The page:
Address perfectionism

Perfectionism can seem like a desirable quality, but there is a difference between a healthy pursuit of excellence as compared to an unhelpful striving for perfection. When we can realise the costs of perfectionism, and increase acceptance for imperfection, we’re less likely to get stuck in the trap of unhelpful thoughts (e.g., “it won’t be good enough”). It can be more helpful to ask yourself what is possible and ‘good enough’. Adjusting our mindset in this way is not about giving up high standards; it’s about being flexible and approaching tasks realistically, which is more sustainable in the long run.

Create realistic goals and break down tasks into small steps

Large tasks can often seem overwhelming. Identifying a realistic goal to be completed within a set timeframe is helpful. Once this goal is set, list each action required to complete the task, and then focus on one step at a time. This can also help create momentum!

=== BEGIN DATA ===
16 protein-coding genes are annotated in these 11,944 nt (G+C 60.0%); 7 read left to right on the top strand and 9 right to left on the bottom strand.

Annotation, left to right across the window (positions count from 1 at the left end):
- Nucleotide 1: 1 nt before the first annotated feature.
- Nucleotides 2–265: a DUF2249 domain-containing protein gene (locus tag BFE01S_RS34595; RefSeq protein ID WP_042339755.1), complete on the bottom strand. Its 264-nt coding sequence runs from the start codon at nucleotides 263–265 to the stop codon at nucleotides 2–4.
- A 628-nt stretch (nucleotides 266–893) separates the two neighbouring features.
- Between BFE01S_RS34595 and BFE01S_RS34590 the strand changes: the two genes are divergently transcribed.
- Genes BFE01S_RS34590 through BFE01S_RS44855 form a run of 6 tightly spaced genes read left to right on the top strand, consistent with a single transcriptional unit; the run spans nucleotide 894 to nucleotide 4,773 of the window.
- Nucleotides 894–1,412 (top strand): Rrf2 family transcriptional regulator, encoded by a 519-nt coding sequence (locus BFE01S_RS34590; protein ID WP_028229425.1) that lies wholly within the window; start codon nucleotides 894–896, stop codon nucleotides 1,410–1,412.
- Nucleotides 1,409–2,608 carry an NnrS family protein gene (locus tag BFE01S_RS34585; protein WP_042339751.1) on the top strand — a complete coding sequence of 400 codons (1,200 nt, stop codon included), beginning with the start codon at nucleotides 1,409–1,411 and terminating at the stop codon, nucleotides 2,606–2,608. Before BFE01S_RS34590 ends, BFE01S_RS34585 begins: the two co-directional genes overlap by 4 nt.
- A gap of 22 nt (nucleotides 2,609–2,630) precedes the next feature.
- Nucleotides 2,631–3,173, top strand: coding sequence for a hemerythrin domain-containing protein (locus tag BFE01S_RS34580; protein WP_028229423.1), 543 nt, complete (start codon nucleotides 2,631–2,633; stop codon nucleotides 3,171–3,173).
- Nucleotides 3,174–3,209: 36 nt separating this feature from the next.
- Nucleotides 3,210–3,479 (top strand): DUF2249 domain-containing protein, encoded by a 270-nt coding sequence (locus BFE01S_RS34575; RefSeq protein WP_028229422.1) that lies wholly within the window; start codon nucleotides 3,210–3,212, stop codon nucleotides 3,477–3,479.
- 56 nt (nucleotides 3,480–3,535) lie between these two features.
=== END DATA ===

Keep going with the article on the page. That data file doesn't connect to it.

If you'd like to brush up your time and task management skills, Academic Skills have a great time management tipsheet, and a suite of other time and task management resources. You can also make an appointment to meet an advisor to develop your study skills.

Stop thinking, start doing

Sometimes the more you think about a task, the more overwhelming it can become. We can also fall into the trap of thinking that we need to feel "motivated enough" before doing something, but psychological research shows the opposite - when we act first, motivation will follow. Try saying to yourself, “In the next five minutes, just do one thing”. Completing something is better than nothing!

Do what works for you